By Gail MarksJarvis
Recent college graduates are holding newly minted diplomas that say they mastered college. Now it’s time for grads to master their financial life.
Getting off to a good start is like taking the prerequisite courses in high school that made it possible to get through tough college courses. Without the prerequisites, college tends to be a struggle; with them you struggle less.
Likewise, getting early life finances wrong leaves you struggling later … often falling deeper behind as time goes on.
So a few rules of thumb will help. You might not like the limits, but if you start adopting them immediately, the controls on your spending will give you more money for the later phases of life.
There will be less need to turn to credit cards in desperation and more peace of mind if you want to take a vacation or indulge yourself from time to time.
Spending on student loans. The rule of thumb is that your monthly student loan payments shouldn’t exceed 8 percent of your monthly pay from your job.
Unfortunately, no one probably told you that before you took out the loans. College financial aid offices do students a disservice when they wait until just before graduation to tell students what their loan obligations are going to cost them. This discussion should take place in actual dollars and cents before students head for the road to too much debt.
But if you are just learning now that your student loan monthly payments are going to be too high for your income, you may have options. The federal government allows graduates to keep their federal student loan payments manageable.
If your first job pays so little that you can’t afford the loan payments, the government will adjust your payments lower based on a formula you can examine here: finaid.org/calculators/ibr10.phtml. It’s called “income-based repayment.”
If you use the income limit provision, it doesn’t mean you escape the obligation indefinitely. What you don’t pay gets tagged on to your loan for later.
Also, if you have no job yet, ask for a deferment or forbearance to temporarily delay your loan payments.
Learn more at studentaid.ed.gov/repay-loans/deferment-forbearance.
Spending on a car. You are going to need transportation to work, but that doesn’t mean you need to drive in the car you’d prefer. The rule of thumb is to use no more than 20 percent of your monthly income for car payments and other car-related expenses like insurance.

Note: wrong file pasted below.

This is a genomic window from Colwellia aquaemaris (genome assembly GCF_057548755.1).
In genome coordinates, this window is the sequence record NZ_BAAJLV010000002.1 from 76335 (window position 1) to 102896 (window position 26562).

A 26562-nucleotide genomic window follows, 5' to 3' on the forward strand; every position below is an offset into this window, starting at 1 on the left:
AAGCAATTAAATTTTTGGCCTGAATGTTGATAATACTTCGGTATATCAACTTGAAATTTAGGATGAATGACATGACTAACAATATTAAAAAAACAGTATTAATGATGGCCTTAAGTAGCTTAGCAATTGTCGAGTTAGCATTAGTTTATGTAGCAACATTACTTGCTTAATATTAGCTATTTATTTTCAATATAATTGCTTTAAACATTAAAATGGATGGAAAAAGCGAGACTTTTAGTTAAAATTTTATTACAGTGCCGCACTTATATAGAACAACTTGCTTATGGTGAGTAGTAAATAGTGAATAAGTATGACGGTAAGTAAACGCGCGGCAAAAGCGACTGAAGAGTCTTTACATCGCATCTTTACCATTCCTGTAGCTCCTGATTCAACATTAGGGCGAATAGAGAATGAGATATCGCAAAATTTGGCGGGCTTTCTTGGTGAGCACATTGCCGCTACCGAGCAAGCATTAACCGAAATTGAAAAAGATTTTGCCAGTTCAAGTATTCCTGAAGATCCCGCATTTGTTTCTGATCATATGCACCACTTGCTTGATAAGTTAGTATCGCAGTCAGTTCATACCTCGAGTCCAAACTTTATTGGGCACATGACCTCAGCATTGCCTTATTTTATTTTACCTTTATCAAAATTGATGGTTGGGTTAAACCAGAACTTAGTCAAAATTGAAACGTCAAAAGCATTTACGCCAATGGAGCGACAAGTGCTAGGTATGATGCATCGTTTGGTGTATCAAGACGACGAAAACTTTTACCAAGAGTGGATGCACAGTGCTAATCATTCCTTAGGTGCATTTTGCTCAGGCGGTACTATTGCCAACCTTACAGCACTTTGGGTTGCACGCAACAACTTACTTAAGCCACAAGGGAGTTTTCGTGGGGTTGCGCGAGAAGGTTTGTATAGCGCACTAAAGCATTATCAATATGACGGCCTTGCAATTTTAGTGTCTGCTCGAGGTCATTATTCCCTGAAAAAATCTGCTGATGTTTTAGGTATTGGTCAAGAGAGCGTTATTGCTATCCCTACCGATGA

Don’t solve the issue by extending the car loan to four or five years.
Try this calculator to help see what you can afford: edmunds.com/calculators/affordability.html.
Spending on housing. The rule of thumb is not to spend more than 28 percent of your income on housing. You might stretch to 30 percent if you are buying a home, because in the long run it should appreciate in value and perhaps be an investment for your future.
Remember to consider insurance, repairs and property taxes as necessary costs too.
Overspending on rent is a major mistake.
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You will deprive yourself of the money you need to save for a house purchase in the future, and you might not be able to go out with friends, take trips, go back to school or even afford to take a lower-paying job that will make you happier.
Whipping out a credit card to cover what you can’t afford will dig you into debt and mean you pay over and over again for what you bought in the past instead of being able to buy what you want in the present.
Don’t charge any more on a credit card than you can pay off each month.
Save every time you get a paycheck. From the start of your working years, devote some of every paycheck to savings, and route it into savings automatically every time you are paid. You should have an emergency fund so that if the car needs new tires you don’t have to charge them.
If you own a home, you should be saving about $100 to $150 a month for repairs that inevitably pop up. A rule of thumb: In case you lose your job, have three to six months saved to get you through a new job search.
Also, while retirement seems far away, it is essential to save, beginning with your first job, in a 401(k) at work or an IRA if you don’t have a retirement savings plan at work. If you save 10 percent of your pay throughout life, you should end up with the money you need for your future.
ABOUT THE WRITER
Gail MarksJarvis is a personal finance columnist for the Chicago Tribune and author of “Saving for Retirement Without Living Like a Pauper or Winning the Lottery.”